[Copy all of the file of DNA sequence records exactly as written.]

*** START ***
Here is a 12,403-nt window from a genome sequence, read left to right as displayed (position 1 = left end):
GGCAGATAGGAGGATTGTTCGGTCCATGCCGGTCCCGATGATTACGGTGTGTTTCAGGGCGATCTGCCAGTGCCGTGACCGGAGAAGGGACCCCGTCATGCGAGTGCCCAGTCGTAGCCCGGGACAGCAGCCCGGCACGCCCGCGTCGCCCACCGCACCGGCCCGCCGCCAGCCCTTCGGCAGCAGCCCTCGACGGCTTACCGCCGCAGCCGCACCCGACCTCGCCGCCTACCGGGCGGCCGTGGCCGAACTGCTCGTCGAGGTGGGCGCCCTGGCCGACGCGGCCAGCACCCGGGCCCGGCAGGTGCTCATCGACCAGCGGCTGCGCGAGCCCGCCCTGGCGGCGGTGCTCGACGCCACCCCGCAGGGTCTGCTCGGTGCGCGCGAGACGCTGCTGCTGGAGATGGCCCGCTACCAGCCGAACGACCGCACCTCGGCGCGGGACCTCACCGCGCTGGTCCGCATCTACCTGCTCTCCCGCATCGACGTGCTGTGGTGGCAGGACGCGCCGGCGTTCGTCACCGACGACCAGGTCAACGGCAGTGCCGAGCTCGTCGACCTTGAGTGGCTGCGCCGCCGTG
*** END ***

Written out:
Here is a 12,403-nt window from a genome sequence, read left to right as displayed (position 1 = left end):
GGCAGATAGGAGGATTGTTCGGTCCATGCCGGTCCCGATGATTACGGTGTGTTTCAGGGCGATCTGCCAGTGCCGTGACCGGAGAAGGGACCCCGTCATGCGAGTGCCCAGTCGTAGCCCGGGACAGCAGCCCGGCACGCCCGCGTCGCCCACCGCACCGGCCCGCCGCCAGCCCTTCGGCAGCAGCCCTCGACGGCTTACCGCCGCAGCCGCACCCGACCTCGCCGCCTACCGGGCGGCCGTGGCCGAACTGCTCGTCGAGGTGGGCGCCCTGGCCGACGCGGCCAGCACCCGGGCCCGGCAGGTGCTCATCGACCAGCGGCTGCGCGAGCCCGCCCTGGCGGCGGTGCTCGACGCCACCCCGCAGGGTCTGCTCGGTGCGCGCGAGACGCTGCTGCTGGAGATGGCCCGCTACCAGCCGAACGACCGCACCTCGGCGCGGGACCTCACCGCGCTGGTCCGCATCTACCTGCTCTCCCGCATCGACGTGCTGTGGTGGCAGGACGCGCCGGCGTTCGTCACCGACGACCAGGTCAACGGCAGTGCCGAGCTCGTCGACCTTGAGTGGCTGCGCCGCCGTG